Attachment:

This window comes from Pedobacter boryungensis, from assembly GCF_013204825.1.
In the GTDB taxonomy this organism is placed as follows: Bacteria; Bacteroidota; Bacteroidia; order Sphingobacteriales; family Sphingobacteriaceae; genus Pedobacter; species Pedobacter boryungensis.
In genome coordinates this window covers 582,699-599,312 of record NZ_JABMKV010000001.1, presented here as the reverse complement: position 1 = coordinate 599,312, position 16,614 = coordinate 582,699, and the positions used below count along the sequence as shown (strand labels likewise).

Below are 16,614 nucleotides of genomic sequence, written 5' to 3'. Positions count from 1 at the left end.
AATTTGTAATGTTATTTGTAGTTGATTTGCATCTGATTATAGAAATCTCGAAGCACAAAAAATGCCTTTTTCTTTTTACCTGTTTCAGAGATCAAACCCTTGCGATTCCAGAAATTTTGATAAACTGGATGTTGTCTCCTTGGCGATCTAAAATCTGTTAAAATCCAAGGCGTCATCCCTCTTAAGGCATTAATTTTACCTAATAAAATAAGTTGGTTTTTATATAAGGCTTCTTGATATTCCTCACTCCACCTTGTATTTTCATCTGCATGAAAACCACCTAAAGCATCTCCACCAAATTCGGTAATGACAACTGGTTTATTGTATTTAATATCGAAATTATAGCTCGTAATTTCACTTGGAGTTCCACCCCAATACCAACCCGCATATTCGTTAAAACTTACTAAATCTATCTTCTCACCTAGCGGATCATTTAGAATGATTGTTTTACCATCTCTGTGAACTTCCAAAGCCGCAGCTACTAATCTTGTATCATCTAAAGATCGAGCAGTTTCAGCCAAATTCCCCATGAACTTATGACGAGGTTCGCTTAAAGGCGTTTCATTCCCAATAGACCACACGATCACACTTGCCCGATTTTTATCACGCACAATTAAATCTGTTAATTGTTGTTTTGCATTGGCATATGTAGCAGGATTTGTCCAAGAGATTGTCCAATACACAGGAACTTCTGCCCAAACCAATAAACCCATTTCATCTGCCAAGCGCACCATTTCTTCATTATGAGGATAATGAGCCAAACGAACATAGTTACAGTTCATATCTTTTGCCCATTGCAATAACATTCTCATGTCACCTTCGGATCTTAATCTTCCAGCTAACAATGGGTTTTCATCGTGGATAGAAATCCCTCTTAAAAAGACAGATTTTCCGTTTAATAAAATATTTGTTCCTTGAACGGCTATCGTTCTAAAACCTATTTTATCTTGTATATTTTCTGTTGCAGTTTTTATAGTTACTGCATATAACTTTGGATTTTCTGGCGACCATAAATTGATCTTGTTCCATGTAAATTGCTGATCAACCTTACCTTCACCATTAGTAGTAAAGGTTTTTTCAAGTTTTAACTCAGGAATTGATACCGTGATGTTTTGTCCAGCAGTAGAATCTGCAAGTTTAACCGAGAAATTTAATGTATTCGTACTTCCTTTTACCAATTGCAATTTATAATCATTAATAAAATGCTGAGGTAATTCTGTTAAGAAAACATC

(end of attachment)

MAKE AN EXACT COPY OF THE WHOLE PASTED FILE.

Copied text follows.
This window comes from Pedobacter boryungensis, from assembly GCF_013204825.1.
In the GTDB taxonomy this organism is placed as follows: Bacteria; Bacteroidota; Bacteroidia; order Sphingobacteriales; family Sphingobacteriaceae; genus Pedobacter; species Pedobacter boryungensis.
In genome coordinates this window covers 582,699-599,312 of record NZ_JABMKV010000001.1, presented here as the reverse complement: position 1 = coordinate 599,312, position 16,614 = coordinate 582,699, and the positions used below count along the sequence as shown (strand labels likewise).

Below are 16,614 nucleotides of genomic sequence, written 5' to 3'. Positions count from 1 at the left end.
AATTTGTAATGTTATTTGTAGTTGATTTGCATCTGATTATAGAAATCTCGAAGCACAAAAAATGCCTTTTTCTTTTTACCTGTTTCAGAGATCAAACCCTTGCGATTCCAGAAATTTTGATAAACTGGATGTTGTCTCCTTGGCGATCTAAAATCTGTTAAAATCCAAGGCGTCATCCCTCTTAAGGCATTAATTTTACCTAATAAAATAAGTTGGTTTTTATATAAGGCTTCTTGATATTCCTCACTCCACCTTGTATTTTCATCTGCATGAAAACCACCTAAAGCATCTCCACCAAATTCGGTAATGACAACTGGTTTATTGTATTTAATATCGAAATTATAGCTCGTAATTTCACTTGGAGTTCCACCCCAATACCAACCCGCATATTCGTTAAAACTTACTAAATCTATCTTCTCACCTAGCGGATCATTTAGAATGATTGTTTTACCATCTCTGTGAACTTCCAAAGCCGCAGCTACTAATCTTGTATCATCTAAAGATCGAGCAGTTTCAGCCAAATTCCCCATGAACTTATGACGAGGTTCGCTTAAAGGCGTTTCATTCCCAATAGACCACACGATCACACTTGCCCGATTTTTATCACGCACAATTAAATCTGTTAATTGTTGTTTTGCATTGGCATATGTAGCAGGATTTGTCCAAGAGATTGTCCAATACACAGGAACTTCTGCCCAAACCAATAAACCCATTTCATCTGCCAAGCGCACCATTTCTTCATTATGAGGATAATGAGCCAAACGAACATAGTTACAGTTCATATCTTTTGCCCATTGCAATAACATTCTCATGTCACCTTCGGATCTTAATCTTCCAGCTAACAATGGGTTTTCATCGTGGATAGAAATCCCTCTTAAAAAGACAGATTTTCCGTTTAATAAAATATTTGTTCCTTGAACGGCTATCGTTCTAAAACCTATTTTATCTTGTATATTTTCTGTTGCAGTTTTTATAGTTACTGCATATAACTTTGGATTTTCTGGCGACCATAAATTGATCTTGTTCCATGTAAATTGCTGATCAACCTTACCTTCACCATTAGTAGTAAAGGTTTTTTCAAGTTTTAACTCAGGAATTGATACCGTGATGTTTTGTCCAGCAGTAGAATCTGCAAGTTTAACCGAGAAATTTAATGTATTCGTACTTCCTTTTACCAATTGCAATTTATAATCATTAATAAAATGCTGAGGTAATTCTGTTAAGAAAACATC